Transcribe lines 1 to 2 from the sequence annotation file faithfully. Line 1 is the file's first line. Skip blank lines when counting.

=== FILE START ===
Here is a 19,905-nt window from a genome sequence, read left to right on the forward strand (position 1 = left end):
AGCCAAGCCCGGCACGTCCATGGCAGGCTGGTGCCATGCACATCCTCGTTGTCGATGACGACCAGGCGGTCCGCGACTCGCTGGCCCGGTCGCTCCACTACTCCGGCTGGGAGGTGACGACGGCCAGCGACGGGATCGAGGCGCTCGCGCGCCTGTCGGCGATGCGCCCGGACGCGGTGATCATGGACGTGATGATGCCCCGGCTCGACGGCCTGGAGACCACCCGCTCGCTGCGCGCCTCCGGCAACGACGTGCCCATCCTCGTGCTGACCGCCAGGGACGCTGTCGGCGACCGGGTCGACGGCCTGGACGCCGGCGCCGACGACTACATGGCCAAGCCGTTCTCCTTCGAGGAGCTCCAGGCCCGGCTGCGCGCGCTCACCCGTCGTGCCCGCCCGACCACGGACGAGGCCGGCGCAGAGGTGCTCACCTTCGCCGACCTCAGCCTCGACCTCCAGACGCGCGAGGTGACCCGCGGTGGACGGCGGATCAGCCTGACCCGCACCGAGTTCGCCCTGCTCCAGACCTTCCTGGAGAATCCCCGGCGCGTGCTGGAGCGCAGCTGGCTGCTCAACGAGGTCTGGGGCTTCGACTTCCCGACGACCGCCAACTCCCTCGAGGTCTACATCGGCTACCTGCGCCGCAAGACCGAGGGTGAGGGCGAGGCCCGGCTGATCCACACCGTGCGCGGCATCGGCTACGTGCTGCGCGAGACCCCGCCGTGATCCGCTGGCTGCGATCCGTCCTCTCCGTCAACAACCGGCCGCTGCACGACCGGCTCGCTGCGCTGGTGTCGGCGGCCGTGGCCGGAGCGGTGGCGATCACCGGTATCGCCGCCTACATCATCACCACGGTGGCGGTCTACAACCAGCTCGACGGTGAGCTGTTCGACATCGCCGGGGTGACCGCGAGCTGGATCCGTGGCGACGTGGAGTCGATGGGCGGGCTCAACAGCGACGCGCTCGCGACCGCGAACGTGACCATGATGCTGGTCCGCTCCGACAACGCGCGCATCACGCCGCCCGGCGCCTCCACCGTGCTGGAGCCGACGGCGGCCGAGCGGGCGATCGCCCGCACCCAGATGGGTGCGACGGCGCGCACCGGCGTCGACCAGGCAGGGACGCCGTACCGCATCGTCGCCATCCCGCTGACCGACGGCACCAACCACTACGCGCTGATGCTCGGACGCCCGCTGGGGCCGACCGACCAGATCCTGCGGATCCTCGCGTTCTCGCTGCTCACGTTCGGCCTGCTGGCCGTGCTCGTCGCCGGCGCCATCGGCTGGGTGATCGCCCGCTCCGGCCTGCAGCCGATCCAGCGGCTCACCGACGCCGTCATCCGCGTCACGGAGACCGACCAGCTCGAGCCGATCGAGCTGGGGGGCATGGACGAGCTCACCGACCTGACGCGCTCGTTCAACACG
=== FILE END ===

Here is a 19,905-nt window from a genome sequence, read left to right on the forward strand (position 1 = left end):
AGCCAAGCCCGGCACGTCCATGGCAGGCTGGTGCCATGCACATCCTCGTTGTCGATGACGACCAGGCGGTCCGCGACTCGCTGGCCCGGTCGCTCCACTACTCCGGCTGGGAGGTGACGACGGCCAGCGACGGGATCGAGGCGCTCGCGCGCCTGTCGGCGATGCGCCCGGACGCGGTGATCATGGACGTGATGATGCCCCGGCTCGACGGCCTGGAGACCACCCGCTCGCTGCGCGCCTCCGGCAACGACGTGCCCATCCTCGTGCTGACCGCCAGGGACGCTGTCGGCGACCGGGTCGACGGCCTGGACGCCGGCGCCGACGACTACATGGCCAAGCCGTTCTCCTTCGAGGAGCTCCAGGCCCGGCTGCGCGCGCTCACCCGTCGTGCCCGCCCGACCACGGACGAGGCCGGCGCAGAGGTGCTCACCTTCGCCGACCTCAGCCTCGACCTCCAGACGCGCGAGGTGACCCGCGGTGGACGGCGGATCAGCCTGACCCGCACCGAGTTCGCCCTGCTCCAGACCTTCCTGGAGAATCCCCGGCGCGTGCTGGAGCGCAGCTGGCTGCTCAACGAGGTCTGGGGCTTCGACTTCCCGACGACCGCCAACTCCCTCGAGGTCTACATCGGCTACCTGCGCCGCAAGACCGAGGGTGAGGGCGAGGCCCGGCTGATCCACACCGTGCGCGGCATCGGCTACGTGCTGCGCGAGACCCCGCCGTGATCCGCTGGCTGCGATCCGTCCTCTCCGTCAACAACCGGCCGCTGCACGACCGGCTCGCTGCGCTGGTGTCGGCGGCCGTGGCCGGAGCGGTGGCGATCACCGGTATCGCCGCCTACATCATCACCACGGTGGCGGTCTACAACCAGCTCGACGGTGAGCTGTTCGACATCGCCGGGGTGACCGCGAGCTGGATCCGTGGCGACGTGGAGTCGATGGGCGGGCTCAACAGCGACGCGCTCGCGACCGCGAACGTGACCATGATGCTGGTCCGCTCCGACAACGCGCGCATCACGCCGCCCGGCGCCTCCACCGTGCTGGAGCCGACGGCGGCCGAGCGGGCGATCGCCCGCACCCAGATGGGTGCGACGGCGCGCACCGGCGTCGACCAGGCAGGGACGCCGTACCGCATCGTCGCCATCCCGCTGACCGACGGCACCAACCACTACGCGCTGATGCTCGGACGCCCGCTGGGGCCGACCGACCAGATCCTGCGGATCCTCGCGTTCTCGCTGCTCACGTTCGGCCTGCTGGCCGTGCTCGTCGCCGGCGCCATCGGCTGGGTGATCGCCCGCTCCGGCCTGCAGCCGATCCAGCGGCTCACCGACGCCGTCATCCGCGTCACGGAGACCGACCAGCTCGAGCCGATCGAGCTGGGGGGCATGGACGAGCTCACCGACCTGACGCGCTCGTTCAACACG